Some automotive journalists didn’t like the handling of the Z8. BMW tuner Alpina addressed the issue with a series of 555 vehicles equipped with better everything apart from the engine. Of those, 450 would be delivered to the United States market. Instead of the S62, Alpina shoehorned a modified M62 4.6-liter V8 engine with 381 ps (375 horsepower) under the hood of the Z8, a small downgrade from the S62.
Z9 Gran Turismo Concept and Z9 Cabrio Concept
1999 BMW Z9 Gran Turismo Concept
The Adrian van Hooydonk-designed 6 Series is – without a shadow of a doubt – a slightly polarizing car. Yours truly isn’t a big fan of the styling, nor do I like the fact that the BMW E63 is lardy even by grand tourer standards. But then again, I don’t hate the E63 either.

What baffles the mind, though, is how the concepts that predate the second-generation BMW 6er look worse than the production models. Isn’t it usually the other way around? Be that as it may, there’s no denying that Hooydonk had one eye on the series-production potential of the Z9 twins.

Both Z9s introduced the Intuitive Interaction Concept, a prototype of the series-production iDrive infotainment system. The Z9 also boasts a rather peculiar engine, namely a V8 turbo diesel from the E38-generation 740d.
Z22 Concept
2000 BMW Z22 Concept
Here we go again, rambling about a BMW as dreary as a rainy Monday morning. The 2 Series Active Tourer and larger 2 Series Gran Tourer are the first BMWs to be gifted with front-wheel drive. FWD may defeat the purpose of buying a Bimmer, but remember that these variants of the 2er were developed specifically to compete against the likes of the B-Class.

The thing is, the BMW Z22 Concept is far more interesting than the production car. When it debuted in 2000, the Z22 featured 61 registered inventions in lightweight construction, safety, and so forth. Carbon-fiber reinforced plastic, a.k.a. CFRP, is the name of the game here, a man-made material which is both light and extremely durable in the case of a crash.

Highlight features such as the adaptive headlights and a head-up display were implemented further down the line in production vehicles. Oh, and by the way, there’s a fingerprint sensor in the center of the steering wheel.
CS1 Concept
2002 BMW CS1 Concept
The CS1 was instrumental to BMW in the 21st century because it focused on youthful elegance. In other words, an automaker with a mature customer pool started to take youngsters more seriously in order to improve its market share. The quaint interior design didn’t make it into production, but much of the exterior did in the form of the 1er Cabrio.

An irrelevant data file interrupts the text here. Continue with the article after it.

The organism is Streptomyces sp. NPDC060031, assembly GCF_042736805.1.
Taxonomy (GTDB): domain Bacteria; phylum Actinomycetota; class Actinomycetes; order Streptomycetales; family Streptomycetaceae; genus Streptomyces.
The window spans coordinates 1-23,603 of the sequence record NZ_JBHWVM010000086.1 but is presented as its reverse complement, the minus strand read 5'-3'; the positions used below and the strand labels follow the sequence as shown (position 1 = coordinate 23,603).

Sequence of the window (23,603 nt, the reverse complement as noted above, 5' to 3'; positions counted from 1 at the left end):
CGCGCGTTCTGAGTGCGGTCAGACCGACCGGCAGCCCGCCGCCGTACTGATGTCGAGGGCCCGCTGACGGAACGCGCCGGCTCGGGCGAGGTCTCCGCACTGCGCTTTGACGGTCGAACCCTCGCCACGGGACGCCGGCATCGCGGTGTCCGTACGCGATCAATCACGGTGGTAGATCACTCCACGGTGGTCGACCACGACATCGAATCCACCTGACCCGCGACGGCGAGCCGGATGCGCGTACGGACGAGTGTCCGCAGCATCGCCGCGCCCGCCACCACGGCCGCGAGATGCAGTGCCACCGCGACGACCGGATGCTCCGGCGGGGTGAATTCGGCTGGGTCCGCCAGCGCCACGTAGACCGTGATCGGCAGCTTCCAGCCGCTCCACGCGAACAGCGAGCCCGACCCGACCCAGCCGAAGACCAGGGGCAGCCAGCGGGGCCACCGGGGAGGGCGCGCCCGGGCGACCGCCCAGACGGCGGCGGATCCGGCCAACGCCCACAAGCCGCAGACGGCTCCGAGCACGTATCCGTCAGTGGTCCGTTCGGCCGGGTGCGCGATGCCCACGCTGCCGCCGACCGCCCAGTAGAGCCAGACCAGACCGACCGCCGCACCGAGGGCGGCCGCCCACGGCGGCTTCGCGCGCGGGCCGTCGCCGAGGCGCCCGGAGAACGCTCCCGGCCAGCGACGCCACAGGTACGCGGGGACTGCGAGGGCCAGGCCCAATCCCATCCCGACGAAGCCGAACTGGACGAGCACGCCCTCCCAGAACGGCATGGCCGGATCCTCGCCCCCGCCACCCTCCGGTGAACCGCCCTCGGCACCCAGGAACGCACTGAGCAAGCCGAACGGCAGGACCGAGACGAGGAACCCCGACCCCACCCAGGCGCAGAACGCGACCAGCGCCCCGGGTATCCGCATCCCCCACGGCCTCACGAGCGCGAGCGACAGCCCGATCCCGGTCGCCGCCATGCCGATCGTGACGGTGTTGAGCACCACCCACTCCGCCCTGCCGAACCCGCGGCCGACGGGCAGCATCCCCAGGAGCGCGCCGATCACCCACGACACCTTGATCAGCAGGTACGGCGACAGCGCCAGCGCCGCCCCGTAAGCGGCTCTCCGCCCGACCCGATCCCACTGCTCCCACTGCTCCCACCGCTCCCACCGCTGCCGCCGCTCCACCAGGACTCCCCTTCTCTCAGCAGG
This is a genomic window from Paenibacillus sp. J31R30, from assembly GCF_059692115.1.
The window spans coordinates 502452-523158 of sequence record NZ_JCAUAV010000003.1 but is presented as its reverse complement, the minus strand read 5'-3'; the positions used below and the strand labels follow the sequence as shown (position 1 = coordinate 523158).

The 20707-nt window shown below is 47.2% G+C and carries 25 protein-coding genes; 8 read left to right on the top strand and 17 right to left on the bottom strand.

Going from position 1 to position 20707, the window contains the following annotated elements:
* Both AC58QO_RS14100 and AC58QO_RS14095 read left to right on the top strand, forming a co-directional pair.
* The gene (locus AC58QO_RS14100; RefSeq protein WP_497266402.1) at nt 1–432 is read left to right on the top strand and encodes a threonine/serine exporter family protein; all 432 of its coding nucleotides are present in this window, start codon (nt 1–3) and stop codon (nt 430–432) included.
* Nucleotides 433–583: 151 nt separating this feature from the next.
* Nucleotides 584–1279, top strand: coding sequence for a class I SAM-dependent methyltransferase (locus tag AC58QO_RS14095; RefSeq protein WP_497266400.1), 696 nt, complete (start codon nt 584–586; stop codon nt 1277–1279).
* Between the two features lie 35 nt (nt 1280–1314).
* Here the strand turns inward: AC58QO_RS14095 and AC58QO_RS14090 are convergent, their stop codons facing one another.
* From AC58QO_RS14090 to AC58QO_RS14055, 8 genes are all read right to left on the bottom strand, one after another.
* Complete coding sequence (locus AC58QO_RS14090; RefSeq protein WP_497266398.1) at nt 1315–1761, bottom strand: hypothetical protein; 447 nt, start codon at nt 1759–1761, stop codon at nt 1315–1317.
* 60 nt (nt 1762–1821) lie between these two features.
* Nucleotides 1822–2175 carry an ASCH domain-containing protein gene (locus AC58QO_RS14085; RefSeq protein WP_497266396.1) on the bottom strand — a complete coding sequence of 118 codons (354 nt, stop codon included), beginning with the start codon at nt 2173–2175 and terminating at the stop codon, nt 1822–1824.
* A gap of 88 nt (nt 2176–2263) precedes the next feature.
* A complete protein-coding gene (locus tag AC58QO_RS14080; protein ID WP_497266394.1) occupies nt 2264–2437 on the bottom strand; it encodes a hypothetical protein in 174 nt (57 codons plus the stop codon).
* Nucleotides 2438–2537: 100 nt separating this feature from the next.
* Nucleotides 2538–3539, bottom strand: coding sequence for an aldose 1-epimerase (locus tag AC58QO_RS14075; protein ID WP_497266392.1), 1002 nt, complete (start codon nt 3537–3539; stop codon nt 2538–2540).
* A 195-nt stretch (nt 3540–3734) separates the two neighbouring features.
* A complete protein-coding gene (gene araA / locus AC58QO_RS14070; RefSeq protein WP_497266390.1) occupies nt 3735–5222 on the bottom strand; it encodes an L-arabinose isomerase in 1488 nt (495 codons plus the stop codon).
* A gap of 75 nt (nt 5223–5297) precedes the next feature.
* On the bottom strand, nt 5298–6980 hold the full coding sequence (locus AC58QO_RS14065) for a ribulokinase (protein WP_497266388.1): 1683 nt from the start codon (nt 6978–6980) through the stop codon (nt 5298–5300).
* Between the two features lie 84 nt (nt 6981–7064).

For its time, the CS1 stepped into new territory for BMW. It reflected the future-oriented lifestyle of the young while evoking older BMW models such as the 2002. The concept also previewed a very different direction for BMW’s compact rear-drive cars after the E46 Compact simply tanked.

The E87 1 Series hatchback changed all that, and the E88 1 Series Convertible cemented the manufacturer’s status as a hip brand with well-to-do people in their 20s and 30s. The CS1 Concept may have previewed rear-drive compacts, but alas, the 1 Series we have today is an FWD affair.
Vision EfficientDynamics Concept
2009 BMW Vision EfficientDynamics Concept
When the automotive media laid eyes on the VED in 2009, many people wondered if BMW had the you-know-what to put such a thing into production. Those people – I included – had to eat some humble pie when BMW came out with the i8 plug-in hybrid sports car. The concept pictured above was one the most talked-about experimental cars of its era because it looked awesome and it was layered in futuristic technologies.

From the standpoint of exterior design, BMW delivered a bedroom poster-quality car. To boot, nobody could say no to a PHEV with M3-rivaling performance, a sports car so green that it makes Mother Nature blush.

Of course, there are some drawbacks to owning such a machine and its status as an eco-friendly sports car. One of those drawbacks is the reluctance of many dealers to work on it now that it’s out of warranty.